The age of the patients ranged from 21 to 82 years (mean : 48.2 years) and there were 57 men and 41 women. The narrowest transverse outer pedicular diameter was at T5 (4.4 mm). The narrowest pedicle length was at T1 (15.9 mm). For pedicle angle, T1 was 31.6 degrees, which was the most convergent angle, and it showed the tendency of the lower the level, the lesser the convergent angle. The chord length showed a horizontal pattern with similar values at all levels. For the PRU width, T5 showed a similar pattern to the pedicle width at 13.4 mm. For the PRU angle, T1 was the largest angle at 46.2 degrees and the tendency was the lower the level, the narrower the angle. For chord length, T1 was the shortest at 46.9 mm and T8 was the longest at 60.1 mm.
Conclusion
When transpedicular screw fixations carried out at the mid-thoracic level, special care must be taken because there is a high chance of danger of medial wall violation. In these circumstances, extrapedicular screw fixation may be considered as an alternative treatment.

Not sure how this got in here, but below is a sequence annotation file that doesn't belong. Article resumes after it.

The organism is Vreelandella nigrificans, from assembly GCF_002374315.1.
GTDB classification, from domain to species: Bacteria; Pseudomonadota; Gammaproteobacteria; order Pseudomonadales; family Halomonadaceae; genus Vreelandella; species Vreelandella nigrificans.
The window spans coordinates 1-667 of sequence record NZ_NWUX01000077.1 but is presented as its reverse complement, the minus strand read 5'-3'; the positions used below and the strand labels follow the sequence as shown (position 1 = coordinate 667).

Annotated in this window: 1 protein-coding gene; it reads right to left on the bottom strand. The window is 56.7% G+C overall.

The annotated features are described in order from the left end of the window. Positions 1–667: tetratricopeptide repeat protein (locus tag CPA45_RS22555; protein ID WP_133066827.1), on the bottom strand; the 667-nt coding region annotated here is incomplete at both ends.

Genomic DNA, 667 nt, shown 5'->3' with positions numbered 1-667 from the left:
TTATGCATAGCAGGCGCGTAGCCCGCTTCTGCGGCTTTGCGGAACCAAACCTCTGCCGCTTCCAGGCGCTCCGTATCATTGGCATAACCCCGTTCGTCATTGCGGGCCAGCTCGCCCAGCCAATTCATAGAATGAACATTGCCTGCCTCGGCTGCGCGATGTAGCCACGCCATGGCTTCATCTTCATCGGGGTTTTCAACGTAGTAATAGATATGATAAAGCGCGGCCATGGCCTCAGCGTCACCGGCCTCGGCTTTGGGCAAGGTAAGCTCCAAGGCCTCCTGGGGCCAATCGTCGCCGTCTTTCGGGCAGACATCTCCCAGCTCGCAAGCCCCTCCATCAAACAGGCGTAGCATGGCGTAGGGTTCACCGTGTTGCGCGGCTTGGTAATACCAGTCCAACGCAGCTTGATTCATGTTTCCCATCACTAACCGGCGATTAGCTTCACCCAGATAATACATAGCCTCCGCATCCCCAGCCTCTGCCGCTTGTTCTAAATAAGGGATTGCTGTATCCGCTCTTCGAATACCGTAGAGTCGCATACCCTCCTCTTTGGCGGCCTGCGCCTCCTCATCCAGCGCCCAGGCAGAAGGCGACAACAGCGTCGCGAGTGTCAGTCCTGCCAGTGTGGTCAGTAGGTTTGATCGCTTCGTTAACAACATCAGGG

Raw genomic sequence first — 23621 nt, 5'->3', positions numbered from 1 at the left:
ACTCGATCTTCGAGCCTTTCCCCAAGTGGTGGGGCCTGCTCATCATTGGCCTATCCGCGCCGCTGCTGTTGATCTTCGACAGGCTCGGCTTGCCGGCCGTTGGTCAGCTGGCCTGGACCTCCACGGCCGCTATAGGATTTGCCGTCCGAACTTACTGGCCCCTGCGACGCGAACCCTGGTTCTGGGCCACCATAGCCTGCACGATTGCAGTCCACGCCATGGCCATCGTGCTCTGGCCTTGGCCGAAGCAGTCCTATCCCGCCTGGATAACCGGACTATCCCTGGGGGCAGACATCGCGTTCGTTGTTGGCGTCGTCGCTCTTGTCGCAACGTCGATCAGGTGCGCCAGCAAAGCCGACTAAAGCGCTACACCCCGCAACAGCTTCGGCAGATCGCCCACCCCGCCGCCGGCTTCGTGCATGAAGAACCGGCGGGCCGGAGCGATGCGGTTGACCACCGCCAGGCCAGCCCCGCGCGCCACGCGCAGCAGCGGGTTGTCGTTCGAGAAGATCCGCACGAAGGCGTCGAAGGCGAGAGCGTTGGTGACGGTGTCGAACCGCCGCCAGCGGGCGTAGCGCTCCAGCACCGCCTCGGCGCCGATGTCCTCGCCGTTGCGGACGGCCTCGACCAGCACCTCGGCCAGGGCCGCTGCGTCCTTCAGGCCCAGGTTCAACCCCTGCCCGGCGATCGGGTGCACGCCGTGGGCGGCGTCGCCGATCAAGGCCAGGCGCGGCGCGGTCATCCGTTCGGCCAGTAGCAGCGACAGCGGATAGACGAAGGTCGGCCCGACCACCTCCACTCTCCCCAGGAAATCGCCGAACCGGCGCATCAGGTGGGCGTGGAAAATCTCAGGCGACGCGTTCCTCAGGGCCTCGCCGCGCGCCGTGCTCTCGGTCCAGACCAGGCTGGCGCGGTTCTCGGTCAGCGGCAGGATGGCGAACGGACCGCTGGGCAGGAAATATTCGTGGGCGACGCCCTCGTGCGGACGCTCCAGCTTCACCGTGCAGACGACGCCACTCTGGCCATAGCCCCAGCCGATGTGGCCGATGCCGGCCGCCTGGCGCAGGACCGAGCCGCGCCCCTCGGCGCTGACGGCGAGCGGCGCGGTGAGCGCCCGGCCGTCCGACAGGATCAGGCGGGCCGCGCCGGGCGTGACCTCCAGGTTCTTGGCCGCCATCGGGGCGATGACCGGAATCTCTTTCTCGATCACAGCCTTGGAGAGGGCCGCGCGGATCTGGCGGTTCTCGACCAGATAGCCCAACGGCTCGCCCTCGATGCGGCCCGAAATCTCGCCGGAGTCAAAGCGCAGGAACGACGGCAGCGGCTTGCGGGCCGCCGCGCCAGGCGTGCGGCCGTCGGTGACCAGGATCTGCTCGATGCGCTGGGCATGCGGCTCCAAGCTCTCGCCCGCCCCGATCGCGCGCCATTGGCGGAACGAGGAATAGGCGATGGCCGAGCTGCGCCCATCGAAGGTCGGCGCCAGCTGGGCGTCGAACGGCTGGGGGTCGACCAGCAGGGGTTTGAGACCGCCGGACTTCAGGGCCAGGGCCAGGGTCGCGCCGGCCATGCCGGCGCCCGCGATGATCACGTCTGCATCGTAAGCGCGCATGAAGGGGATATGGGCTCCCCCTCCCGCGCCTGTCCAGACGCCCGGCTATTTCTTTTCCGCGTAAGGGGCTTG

doi:10.3340/jkns.2009.46.3.181
PMCID: PMC2764013  PMID: 19844615
Pedicle screws; Extrapedicular screws; Thoracic spine; Pedicle morphology; Spine fixation; Morphology
4.  Spontaneous Ligamentum Flavum Hematoma in the Rigid Thoracic Spine : A Case Report and Review of the Literature 
Ligamentum flavum hematoma is a rare condition. Twenty cases including present case have been reported in English-language literature. Among them, only one case reported in pure thoracic spine. A 72-year-old man presented with thoracic myelopathy without precedent cause. Magnetic resonance images revealed a posterior semicircular mass which was located in T7 and T8 level compressing the spinal cord dorsally. T7-8 total laminectomy and extirpation of the mass was performed. One month later following surgery, the patient fully recovered to normal state. Pathologic result was confirmed as ligamentum flavum hematoma. Ligamentum flavum hematoma of rigid thoracic spine is a very rare disease entity. Most reported cases were confined to mobile cervical and lumbar spine. Surgeons should be aware that there seems to be another different pathogenesis other than previously reported cases of mobile cervical and lumbar spine.